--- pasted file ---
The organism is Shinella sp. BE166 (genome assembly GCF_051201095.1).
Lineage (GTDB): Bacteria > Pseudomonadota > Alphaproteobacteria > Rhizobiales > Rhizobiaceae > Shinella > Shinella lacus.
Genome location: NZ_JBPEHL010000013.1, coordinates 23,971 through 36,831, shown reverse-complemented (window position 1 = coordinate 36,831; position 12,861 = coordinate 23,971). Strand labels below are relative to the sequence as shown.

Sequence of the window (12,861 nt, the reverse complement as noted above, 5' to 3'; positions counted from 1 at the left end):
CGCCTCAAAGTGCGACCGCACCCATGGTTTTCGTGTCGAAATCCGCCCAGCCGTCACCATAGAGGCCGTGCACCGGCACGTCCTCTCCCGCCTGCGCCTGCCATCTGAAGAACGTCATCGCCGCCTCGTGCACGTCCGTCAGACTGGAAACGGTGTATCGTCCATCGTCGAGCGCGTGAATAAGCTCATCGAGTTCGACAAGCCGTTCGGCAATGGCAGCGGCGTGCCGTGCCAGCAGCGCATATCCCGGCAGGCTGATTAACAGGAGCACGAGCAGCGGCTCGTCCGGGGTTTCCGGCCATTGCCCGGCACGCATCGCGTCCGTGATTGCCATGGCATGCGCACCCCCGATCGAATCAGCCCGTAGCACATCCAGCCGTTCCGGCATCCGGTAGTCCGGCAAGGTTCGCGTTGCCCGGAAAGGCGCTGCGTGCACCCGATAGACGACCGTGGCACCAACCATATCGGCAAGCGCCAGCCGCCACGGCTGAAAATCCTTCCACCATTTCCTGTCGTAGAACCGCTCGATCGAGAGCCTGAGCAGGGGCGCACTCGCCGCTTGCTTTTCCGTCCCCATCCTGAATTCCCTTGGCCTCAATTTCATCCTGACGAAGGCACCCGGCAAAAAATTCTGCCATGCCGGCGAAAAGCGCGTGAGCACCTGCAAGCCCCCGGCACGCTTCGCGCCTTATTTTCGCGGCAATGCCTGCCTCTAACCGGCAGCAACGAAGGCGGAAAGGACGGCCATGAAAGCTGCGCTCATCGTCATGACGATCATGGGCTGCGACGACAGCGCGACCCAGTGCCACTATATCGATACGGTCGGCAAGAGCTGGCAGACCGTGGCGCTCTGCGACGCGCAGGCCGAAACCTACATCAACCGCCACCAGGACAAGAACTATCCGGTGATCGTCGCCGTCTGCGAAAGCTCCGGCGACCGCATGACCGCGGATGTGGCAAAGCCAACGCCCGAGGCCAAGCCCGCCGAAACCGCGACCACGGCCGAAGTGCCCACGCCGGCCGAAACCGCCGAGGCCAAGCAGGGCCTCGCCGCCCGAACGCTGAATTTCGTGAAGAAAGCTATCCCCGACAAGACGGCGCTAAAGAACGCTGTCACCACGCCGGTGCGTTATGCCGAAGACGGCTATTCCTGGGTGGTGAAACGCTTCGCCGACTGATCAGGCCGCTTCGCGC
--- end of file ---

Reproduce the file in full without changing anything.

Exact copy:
The organism is Shinella sp. BE166 (genome assembly GCF_051201095.1).
Lineage (GTDB): Bacteria > Pseudomonadota > Alphaproteobacteria > Rhizobiales > Rhizobiaceae > Shinella > Shinella lacus.
Genome location: NZ_JBPEHL010000013.1, coordinates 23,971 through 36,831, shown reverse-complemented (window position 1 = coordinate 36,831; position 12,861 = coordinate 23,971). Strand labels below are relative to the sequence as shown.

Sequence of the window (12,861 nt, the reverse complement as noted above, 5' to 3'; positions counted from 1 at the left end):
CGCCTCAAAGTGCGACCGCACCCATGGTTTTCGTGTCGAAATCCGCCCAGCCGTCACCATAGAGGCCGTGCACCGGCACGTCCTCTCCCGCCTGCGCCTGCCATCTGAAGAACGTCATCGCCGCCTCGTGCACGTCCGTCAGACTGGAAACGGTGTATCGTCCATCGTCGAGCGCGTGAATAAGCTCATCGAGTTCGACAAGCCGTTCGGCAATGGCAGCGGCGTGCCGTGCCAGCAGCGCATATCCCGGCAGGCTGATTAACAGGAGCACGAGCAGCGGCTCGTCCGGGGTTTCCGGCCATTGCCCGGCACGCATCGCGTCCGTGATTGCCATGGCATGCGCACCCCCGATCGAATCAGCCCGTAGCACATCCAGCCGTTCCGGCATCCGGTAGTCCGGCAAGGTTCGCGTTGCCCGGAAAGGCGCTGCGTGCACCCGATAGACGACCGTGGCACCAACCATATCGGCAAGCGCCAGCCGCCACGGCTGAAAATCCTTCCACCATTTCCTGTCGTAGAACCGCTCGATCGAGAGCCTGAGCAGGGGCGCACTCGCCGCTTGCTTTTCCGTCCCCATCCTGAATTCCCTTGGCCTCAATTTCATCCTGACGAAGGCACCCGGCAAAAAATTCTGCCATGCCGGCGAAAAGCGCGTGAGCACCTGCAAGCCCCCGGCACGCTTCGCGCCTTATTTTCGCGGCAATGCCTGCCTCTAACCGGCAGCAACGAAGGCGGAAAGGACGGCCATGAAAGCTGCGCTCATCGTCATGACGATCATGGGCTGCGACGACAGCGCGACCCAGTGCCACTATATCGATACGGTCGGCAAGAGCTGGCAGACCGTGGCGCTCTGCGACGCGCAGGCCGAAACCTACATCAACCGCCACCAGGACAAGAACTATCCGGTGATCGTCGCCGTCTGCGAAAGCTCCGGCGACCGCATGACCGCGGATGTGGCAAAGCCAACGCCCGAGGCCAAGCCCGCCGAAACCGCGACCACGGCCGAAGTGCCCACGCCGGCCGAAACCGCCGAGGCCAAGCAGGGCCTCGCCGCCCGAACGCTGAATTTCGTGAAGAAAGCTATCCCCGACAAGACGGCGCTAAAGAACGCTGTCACCACGCCGGTGCGTTATGCCGAAGACGGCTATTCCTGGGTGGTGAAACGCTTCGCCGACTGATCAGGCCGCTTCGCGC